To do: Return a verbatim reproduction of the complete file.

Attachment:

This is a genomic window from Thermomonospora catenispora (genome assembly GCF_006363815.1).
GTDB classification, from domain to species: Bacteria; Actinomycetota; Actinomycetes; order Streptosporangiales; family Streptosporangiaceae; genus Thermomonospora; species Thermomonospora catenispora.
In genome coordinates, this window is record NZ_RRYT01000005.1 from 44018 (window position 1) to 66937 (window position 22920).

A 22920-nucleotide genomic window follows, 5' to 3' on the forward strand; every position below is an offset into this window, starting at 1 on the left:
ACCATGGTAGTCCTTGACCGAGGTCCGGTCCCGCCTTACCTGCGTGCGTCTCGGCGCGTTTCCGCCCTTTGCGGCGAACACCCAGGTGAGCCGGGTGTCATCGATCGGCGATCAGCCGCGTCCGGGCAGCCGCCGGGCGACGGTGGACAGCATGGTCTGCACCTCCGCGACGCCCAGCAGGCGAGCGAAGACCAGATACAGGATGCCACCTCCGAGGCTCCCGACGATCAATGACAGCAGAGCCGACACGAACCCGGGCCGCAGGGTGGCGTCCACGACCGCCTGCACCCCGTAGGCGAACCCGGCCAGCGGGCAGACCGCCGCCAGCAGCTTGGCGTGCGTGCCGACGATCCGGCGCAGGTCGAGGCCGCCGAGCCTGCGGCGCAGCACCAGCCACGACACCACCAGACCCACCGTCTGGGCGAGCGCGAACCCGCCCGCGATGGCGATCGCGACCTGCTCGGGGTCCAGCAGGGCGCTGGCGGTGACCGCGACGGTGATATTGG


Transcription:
This is a genomic window from Thermomonospora catenispora (genome assembly GCF_006363815.1).
GTDB classification, from domain to species: Bacteria; Actinomycetota; Actinomycetes; order Streptosporangiales; family Streptosporangiaceae; genus Thermomonospora; species Thermomonospora catenispora.
In genome coordinates, this window is record NZ_RRYT01000005.1 from 44018 (window position 1) to 66937 (window position 22920).

A 22920-nucleotide genomic window follows, 5' to 3' on the forward strand; every position below is an offset into this window, starting at 1 on the left:
ACCATGGTAGTCCTTGACCGAGGTCCGGTCCCGCCTTACCTGCGTGCGTCTCGGCGCGTTTCCGCCCTTTGCGGCGAACACCCAGGTGAGCCGGGTGTCATCGATCGGCGATCAGCCGCGTCCGGGCAGCCGCCGGGCGACGGTGGACAGCATGGTCTGCACCTCCGCGACGCCCAGCAGGCGAGCGAAGACCAGATACAGGATGCCACCTCCGAGGCTCCCGACGATCAATGACAGCAGAGCCGACACGAACCCGGGCCGCAGGGTGGCGTCCACGACCGCCTGCACCCCGTAGGCGAACCCGGCCAGCGGGCAGACCGCCGCCAGCAGCTTGGCGTGCGTGCCGACGATCCGGCGCAGGTCGAGGCCGCCGAGCCTGCGGCGCAGCACCAGCCACGACACCACCAGACCCACCGTCTGGGCGAGCGCGAACCCGCCCGCGATGGCGATCGCGACCTGCTCGGGGTCCAGCAGGGCGCTGGCGGTGACCGCGACGGTGATATTGG